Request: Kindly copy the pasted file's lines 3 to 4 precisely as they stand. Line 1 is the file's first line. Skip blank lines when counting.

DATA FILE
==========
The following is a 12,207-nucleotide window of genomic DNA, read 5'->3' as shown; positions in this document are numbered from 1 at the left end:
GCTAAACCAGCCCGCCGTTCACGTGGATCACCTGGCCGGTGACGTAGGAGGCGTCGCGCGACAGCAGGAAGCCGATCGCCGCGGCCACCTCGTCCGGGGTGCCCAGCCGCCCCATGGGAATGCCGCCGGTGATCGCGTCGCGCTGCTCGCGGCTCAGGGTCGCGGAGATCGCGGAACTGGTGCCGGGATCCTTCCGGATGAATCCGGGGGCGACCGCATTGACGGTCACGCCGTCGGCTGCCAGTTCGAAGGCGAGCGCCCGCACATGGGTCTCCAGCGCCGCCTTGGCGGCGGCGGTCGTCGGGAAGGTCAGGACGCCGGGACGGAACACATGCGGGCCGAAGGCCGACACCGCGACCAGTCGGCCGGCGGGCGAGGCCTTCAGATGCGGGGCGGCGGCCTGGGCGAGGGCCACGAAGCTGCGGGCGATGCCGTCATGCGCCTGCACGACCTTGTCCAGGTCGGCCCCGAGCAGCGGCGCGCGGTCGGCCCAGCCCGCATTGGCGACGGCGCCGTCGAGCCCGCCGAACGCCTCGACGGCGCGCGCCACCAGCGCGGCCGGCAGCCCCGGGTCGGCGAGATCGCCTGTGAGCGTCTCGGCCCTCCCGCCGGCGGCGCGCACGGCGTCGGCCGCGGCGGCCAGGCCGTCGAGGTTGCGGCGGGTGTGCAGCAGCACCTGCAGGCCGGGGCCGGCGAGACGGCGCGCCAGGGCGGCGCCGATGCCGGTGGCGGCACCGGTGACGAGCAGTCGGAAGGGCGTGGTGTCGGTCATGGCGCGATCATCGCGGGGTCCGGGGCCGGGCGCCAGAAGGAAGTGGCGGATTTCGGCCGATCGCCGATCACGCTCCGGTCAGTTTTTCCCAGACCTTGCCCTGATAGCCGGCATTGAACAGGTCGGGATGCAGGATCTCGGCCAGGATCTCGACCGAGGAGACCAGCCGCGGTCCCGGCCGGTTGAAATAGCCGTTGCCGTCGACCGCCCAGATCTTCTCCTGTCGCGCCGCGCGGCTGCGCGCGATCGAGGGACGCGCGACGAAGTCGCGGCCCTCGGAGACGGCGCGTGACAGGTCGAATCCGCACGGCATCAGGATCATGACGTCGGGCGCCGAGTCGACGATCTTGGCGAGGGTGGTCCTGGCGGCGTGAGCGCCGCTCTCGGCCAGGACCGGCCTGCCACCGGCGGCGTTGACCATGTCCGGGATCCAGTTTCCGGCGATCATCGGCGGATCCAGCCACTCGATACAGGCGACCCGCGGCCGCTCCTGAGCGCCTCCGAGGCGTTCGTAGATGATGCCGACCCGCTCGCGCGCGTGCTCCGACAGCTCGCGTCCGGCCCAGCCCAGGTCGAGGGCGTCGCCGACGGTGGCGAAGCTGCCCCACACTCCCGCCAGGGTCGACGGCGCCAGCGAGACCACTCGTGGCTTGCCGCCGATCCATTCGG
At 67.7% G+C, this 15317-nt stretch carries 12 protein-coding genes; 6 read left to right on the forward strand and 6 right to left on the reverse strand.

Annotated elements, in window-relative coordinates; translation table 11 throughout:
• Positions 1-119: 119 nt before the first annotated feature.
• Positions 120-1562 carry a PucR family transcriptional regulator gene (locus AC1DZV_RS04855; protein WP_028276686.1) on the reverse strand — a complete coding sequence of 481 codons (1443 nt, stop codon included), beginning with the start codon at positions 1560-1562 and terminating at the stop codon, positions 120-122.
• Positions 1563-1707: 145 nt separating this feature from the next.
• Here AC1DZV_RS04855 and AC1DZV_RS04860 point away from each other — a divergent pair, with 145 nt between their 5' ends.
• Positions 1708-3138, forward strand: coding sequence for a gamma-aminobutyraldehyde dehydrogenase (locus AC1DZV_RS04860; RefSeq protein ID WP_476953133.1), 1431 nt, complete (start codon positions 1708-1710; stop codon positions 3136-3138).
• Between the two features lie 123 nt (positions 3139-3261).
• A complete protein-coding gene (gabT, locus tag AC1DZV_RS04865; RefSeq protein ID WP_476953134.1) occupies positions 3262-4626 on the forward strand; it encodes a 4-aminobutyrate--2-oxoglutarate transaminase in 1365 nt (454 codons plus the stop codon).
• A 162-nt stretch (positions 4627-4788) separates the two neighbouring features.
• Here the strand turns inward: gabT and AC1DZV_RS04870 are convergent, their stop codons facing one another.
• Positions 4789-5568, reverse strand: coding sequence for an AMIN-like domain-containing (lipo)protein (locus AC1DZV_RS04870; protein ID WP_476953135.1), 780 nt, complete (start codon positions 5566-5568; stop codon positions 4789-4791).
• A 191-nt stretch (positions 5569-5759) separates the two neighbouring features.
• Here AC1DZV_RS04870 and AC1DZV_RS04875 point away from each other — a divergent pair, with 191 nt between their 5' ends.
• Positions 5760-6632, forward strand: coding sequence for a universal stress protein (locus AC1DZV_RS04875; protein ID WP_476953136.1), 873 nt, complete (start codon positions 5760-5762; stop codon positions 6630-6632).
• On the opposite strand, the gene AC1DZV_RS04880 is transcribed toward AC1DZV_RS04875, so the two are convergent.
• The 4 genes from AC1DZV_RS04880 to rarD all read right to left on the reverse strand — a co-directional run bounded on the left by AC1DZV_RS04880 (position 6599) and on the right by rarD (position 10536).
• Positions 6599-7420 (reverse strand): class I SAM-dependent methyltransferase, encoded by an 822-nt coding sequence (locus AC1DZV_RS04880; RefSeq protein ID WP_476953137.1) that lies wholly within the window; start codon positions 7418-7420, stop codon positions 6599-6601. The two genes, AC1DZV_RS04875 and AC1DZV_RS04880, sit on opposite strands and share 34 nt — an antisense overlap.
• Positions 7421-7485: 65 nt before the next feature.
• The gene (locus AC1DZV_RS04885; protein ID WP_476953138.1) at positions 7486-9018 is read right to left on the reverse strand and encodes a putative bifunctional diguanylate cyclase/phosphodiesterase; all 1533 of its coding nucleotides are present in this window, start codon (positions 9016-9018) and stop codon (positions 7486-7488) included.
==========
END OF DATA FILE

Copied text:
At 67.7% G+C, this 15317-nt stretch carries 12 protein-coding genes; 6 read left to right on the forward strand and 6 right to left on the reverse strand.

Annotated elements, in window-relative coordinates; translation table 11 throughout: